"Unlike the the United States, photography was considered weird and shady in Britain and Europe. It was something that involved touching people [to pose them for portraits] and working in the dark [for developing film]. It was frequently associated with pornography and forgery," Berkowitz explained.

One of the difficulties Berkowitz, 56, faced in his research was that there was a greater degree of changed surnames by Jews in Britain than in the US. In addition, many of the Jewish photographers made up fanciful biographies for themselves that bore little connection to their real backgrounds.

"The trail simply went cold on a lot of these people," Berkowitz said.

H. W. Barnett, Barnett's Studio, London. In this imposing building at 1 Hyde Park Corner, Barnett installed a glass roof on part of the penthouse to allow for photography by natural light. Vintage print, early 1900s.

H. W. Barnett, Barnett's Studio, London. In this imposing building at 1 Hyde Park Corner, Barnett installed a glass roof on part of the penthouse to allow for photography by natural light. Vintage print, early 1900s.

However, "Jews and Photography in Britain" is full of examples of how Jews made a huge impact, and also how negative attitudes toward Jews ended up diminishing what could have been an ultimately larger contribution.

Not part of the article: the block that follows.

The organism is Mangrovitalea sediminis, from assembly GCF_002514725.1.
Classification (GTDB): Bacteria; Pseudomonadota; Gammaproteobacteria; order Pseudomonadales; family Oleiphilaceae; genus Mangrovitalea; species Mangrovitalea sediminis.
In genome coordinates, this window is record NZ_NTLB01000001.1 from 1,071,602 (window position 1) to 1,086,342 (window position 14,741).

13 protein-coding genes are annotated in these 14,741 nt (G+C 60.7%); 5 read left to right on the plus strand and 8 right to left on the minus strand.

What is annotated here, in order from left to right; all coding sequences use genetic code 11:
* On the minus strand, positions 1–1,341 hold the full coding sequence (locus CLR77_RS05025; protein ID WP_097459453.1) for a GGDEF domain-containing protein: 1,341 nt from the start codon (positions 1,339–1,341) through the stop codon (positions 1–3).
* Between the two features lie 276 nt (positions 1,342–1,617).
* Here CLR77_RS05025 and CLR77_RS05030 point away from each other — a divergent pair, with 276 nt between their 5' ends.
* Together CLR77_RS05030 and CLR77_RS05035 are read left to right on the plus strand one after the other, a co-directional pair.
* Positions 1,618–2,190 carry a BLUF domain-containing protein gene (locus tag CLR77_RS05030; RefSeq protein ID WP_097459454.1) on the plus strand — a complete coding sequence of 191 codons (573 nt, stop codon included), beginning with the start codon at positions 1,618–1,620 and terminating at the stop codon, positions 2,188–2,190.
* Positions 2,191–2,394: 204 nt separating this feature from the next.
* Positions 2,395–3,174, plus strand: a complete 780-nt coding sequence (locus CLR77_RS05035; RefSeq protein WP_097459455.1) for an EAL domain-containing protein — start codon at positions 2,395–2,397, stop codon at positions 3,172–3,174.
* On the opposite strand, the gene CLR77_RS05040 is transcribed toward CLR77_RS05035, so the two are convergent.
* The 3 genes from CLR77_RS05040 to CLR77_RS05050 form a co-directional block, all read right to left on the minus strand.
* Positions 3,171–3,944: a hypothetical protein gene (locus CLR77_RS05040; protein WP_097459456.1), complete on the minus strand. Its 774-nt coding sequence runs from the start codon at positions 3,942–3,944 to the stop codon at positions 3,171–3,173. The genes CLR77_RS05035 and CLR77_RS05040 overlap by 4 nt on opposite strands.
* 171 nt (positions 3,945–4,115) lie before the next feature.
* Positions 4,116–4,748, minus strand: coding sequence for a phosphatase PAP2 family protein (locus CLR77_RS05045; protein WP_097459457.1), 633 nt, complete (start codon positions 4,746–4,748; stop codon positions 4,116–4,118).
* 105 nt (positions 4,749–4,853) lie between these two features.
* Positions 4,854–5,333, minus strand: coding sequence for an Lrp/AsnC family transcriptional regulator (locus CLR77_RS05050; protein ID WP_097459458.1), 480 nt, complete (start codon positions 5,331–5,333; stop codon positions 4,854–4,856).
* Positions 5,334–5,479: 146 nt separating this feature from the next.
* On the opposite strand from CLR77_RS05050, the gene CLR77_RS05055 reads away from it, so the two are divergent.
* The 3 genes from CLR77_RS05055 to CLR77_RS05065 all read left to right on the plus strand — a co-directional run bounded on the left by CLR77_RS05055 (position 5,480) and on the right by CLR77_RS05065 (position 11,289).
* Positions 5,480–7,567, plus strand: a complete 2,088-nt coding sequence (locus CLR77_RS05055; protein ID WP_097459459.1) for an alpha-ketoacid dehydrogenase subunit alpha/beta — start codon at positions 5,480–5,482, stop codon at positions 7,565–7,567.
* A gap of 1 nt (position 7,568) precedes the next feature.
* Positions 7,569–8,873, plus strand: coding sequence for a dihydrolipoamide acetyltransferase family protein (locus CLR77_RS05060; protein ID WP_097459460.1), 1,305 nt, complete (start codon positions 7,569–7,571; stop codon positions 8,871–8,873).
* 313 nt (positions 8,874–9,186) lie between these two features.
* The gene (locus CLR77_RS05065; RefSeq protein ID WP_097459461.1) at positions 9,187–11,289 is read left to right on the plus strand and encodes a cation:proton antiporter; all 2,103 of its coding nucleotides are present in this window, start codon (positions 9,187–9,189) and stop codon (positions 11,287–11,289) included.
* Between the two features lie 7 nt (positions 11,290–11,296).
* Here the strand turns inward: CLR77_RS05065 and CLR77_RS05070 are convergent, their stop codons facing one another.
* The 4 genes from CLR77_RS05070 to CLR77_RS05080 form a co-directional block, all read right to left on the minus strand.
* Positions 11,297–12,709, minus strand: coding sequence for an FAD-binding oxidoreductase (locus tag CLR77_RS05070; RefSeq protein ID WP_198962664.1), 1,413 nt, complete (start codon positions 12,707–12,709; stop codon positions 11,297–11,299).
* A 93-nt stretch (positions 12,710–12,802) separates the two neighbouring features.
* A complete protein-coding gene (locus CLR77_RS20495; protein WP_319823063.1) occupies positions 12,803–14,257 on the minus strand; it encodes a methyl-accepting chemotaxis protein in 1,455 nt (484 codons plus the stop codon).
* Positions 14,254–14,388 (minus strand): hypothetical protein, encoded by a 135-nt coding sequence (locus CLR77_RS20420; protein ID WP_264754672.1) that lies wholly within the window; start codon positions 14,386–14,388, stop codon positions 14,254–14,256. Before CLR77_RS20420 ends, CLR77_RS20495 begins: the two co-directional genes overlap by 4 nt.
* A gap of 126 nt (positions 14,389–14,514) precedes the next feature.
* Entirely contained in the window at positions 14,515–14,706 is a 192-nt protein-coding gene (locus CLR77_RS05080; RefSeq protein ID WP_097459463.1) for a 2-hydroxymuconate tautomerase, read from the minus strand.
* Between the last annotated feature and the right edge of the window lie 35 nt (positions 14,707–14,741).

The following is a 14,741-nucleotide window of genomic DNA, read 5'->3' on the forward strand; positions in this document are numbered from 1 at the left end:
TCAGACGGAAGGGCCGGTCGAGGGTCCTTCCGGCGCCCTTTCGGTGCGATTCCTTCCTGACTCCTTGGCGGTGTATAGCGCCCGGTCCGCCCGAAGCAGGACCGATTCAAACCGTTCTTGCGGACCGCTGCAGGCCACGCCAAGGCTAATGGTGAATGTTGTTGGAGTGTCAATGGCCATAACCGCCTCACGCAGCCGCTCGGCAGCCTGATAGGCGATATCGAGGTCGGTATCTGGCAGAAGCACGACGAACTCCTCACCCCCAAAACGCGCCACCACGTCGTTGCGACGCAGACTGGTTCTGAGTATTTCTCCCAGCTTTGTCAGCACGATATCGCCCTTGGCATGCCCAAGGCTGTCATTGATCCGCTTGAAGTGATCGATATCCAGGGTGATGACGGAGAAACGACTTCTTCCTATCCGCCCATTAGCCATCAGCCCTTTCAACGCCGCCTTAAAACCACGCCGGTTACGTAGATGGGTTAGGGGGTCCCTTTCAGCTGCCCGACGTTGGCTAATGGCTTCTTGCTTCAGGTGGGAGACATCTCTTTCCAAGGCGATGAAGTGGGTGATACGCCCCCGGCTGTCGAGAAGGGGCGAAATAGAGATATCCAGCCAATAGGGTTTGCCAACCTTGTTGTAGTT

Helmut Gernsheim and Stefan Lorant are cases in point. Gernsheim was a pioneer at collecting and publishing about photography as history and art. However, the British art establishment was not interested in accepting his vast and valuable collection, which ended up being split between institutions in the US and Germany. Lorant, who changed the face of magazine publishing with his spectacular photo editing, was denied British citizenship and moved on to the US.

"Key figures left the British scene. They relocated and did well, so they moved on and didn't harp on it," Berkowitz noted.

The scholarly yet readable "Jews and Photography in Britain" begins with what for the author was the highlight of his work on the book.

In the preface, Berkowitz recounts how at 11:30 a.m. on Tuesday, March 13, 2012, he found himself in the library of Prince Phillip, the Duke of Edinburgh, at Buckingham Palace. He ended up staying for 45 minutes and having an excellent, wide ranging conversation with the duke.

"How and why would a historian who has not been accorded an official 'honour' be invited for an audience at Buckingham Palace? It was a result of chutzpah, on my part, combined with Prince Philip's willingness to speak about someone he fondly remembered, the photographer known as Baron — Baron Sterling Henry Nahum — who had rarely been discussed since his death in 1956," Berkowitz wrote.